Dalhousie Student Union terminates three staff members amidst prospective CFS membership
Conflicts of interest between the Dalhousie Student Union and the Canadian Federation of Students may have led to terminations of three full-time employees and a vote to unionize
Staff and students are fearful for their jobs and the future of the Dalhousie Student Union after three “unjust” terminations, two of which occurred just one day after the full-time staff announced their plan to unionize.
Jo Castillo, the Communications and Outreach Coordinator for the Union, was terminated on June 14, just six weeks after she was hired. Craig Kennedy, the former General Manager who worked for the DSU for 20 years, was handed papers on June 20 informing him that he would be out of a job. Greg Wright, the Director of Licensed Operations and the Grawood and T-Room Manager who worked in the DSU for 15 years, was also dismissed that morning, just before the campus bar’s closure.
“[The corporate residency MBA program] was supposed to have an orientation night in the Grawood Friday night and because of all this, they just shut it all down. This is profit that’s being taken away from the union,” said Breton Doucet, the former Member Services Coordinator. “This could have been completely avoided if they had done it in a way that wasn’t completely abrupt and like dropping a bomb.”
While the overall reasoning for these terminations is unclear, as of Sunday morning, the Dalhousie Student Union had not released an official statement. According to the DSU Communications Policy, Section 1.8 states that “Feedback provided to the DSU via Official DSU Channels, excluding individual e-mail accounts, is to be acknowledged within 72 hours after said feedback is provided.” Many comments and questions surrounding this issue have gone unaddressed.
The Grawood published a statement on Facebook on June 20 that it would be closed until further notice, due to the DSU’s decision to “do some employment restructuring.”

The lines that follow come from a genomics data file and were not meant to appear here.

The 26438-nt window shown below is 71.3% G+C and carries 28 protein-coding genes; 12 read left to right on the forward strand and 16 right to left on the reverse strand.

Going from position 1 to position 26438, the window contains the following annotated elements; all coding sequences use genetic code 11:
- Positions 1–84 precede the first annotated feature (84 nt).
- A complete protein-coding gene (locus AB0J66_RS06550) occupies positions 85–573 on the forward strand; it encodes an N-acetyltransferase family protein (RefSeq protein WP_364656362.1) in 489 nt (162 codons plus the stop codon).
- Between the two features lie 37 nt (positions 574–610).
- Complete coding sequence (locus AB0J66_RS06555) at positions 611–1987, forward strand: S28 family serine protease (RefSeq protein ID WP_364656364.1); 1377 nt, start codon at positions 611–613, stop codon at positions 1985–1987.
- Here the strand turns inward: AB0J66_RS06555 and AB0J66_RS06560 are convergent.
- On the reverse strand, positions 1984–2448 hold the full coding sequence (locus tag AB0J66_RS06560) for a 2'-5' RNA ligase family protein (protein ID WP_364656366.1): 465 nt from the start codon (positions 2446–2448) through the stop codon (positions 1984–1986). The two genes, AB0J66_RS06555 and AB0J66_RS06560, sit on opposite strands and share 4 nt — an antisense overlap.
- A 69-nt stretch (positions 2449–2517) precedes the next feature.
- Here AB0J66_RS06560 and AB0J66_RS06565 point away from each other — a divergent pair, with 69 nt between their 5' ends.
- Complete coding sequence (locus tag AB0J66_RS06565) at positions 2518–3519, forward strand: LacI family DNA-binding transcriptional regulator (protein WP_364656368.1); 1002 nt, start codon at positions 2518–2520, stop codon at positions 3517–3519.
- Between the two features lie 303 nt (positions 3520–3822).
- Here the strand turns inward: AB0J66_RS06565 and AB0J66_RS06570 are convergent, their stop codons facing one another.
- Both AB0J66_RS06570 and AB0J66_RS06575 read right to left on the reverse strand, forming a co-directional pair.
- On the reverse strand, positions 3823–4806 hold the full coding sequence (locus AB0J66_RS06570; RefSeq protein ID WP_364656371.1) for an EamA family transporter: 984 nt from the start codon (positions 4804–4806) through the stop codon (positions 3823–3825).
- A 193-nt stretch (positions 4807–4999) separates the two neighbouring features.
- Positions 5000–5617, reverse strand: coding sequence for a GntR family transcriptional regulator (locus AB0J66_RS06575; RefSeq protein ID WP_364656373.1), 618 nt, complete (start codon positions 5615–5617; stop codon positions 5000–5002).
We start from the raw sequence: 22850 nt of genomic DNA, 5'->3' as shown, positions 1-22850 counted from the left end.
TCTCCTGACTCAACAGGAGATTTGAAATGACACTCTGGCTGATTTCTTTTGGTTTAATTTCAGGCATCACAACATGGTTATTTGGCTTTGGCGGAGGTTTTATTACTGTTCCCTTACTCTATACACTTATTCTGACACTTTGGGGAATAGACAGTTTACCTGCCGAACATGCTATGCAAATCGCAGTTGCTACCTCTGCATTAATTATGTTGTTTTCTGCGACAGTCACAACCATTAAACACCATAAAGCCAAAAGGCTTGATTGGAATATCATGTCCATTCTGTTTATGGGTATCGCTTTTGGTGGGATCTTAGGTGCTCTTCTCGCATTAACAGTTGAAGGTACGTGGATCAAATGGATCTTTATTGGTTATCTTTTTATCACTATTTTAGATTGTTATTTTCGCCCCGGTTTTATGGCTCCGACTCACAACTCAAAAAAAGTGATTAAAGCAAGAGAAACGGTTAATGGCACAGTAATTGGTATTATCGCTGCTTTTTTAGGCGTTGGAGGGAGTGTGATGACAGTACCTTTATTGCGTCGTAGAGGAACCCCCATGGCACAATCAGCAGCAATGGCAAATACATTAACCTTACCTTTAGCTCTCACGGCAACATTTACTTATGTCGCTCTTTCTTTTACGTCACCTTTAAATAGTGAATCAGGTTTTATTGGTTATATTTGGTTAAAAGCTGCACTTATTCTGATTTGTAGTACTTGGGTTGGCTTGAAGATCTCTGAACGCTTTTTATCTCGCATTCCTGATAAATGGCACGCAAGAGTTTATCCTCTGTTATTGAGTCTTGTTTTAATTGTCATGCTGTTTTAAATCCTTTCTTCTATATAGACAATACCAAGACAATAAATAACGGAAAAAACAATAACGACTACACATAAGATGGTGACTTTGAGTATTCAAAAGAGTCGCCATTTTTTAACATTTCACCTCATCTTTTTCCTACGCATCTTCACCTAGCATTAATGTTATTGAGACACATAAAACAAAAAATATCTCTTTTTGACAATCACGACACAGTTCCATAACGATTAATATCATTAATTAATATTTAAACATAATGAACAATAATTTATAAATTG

A public comment from Kyle Mackenzie on the Grawood’s Facebook page reads, “The DSU Council did the firing, no reasoning as to why they fired the manager. The DSU stopped streaming their council meetings a couple months back. The minutes from the meeting are supposed to be available here http://dsu.ca/council but for some reason they are missing from the last meeting.”
The minutes from the May 22 meeting have since been published, but those from the June 19 meeting have not.
I reached out to Abawajy via email requesting an interview but received no response.
Students say they are concerned about the terminations. “I worked under Craig for two years; he was my direct supervisor, and I cannot tell you a single mistake that he made … He was honestly the best boss I’ve had in my entire life. He treats his staff like real people instead of like staff,” Doucet said.
“Honestly I’ve been wracking my brain for the past three days trying to think of a single reason they would dismiss him and I just can’t. It very much seems like a power trip because they’ve only been in power for a month and they really have no idea of the value that Craig and Greg bring to the union.”
The dismissals occurred just two weeks after the Dalhousie Student Union announced on its Facebook page on May 28 that it had applied for “Prospective Membership with the Canadian Federation of Students and their provincial chapter CFS-NS.”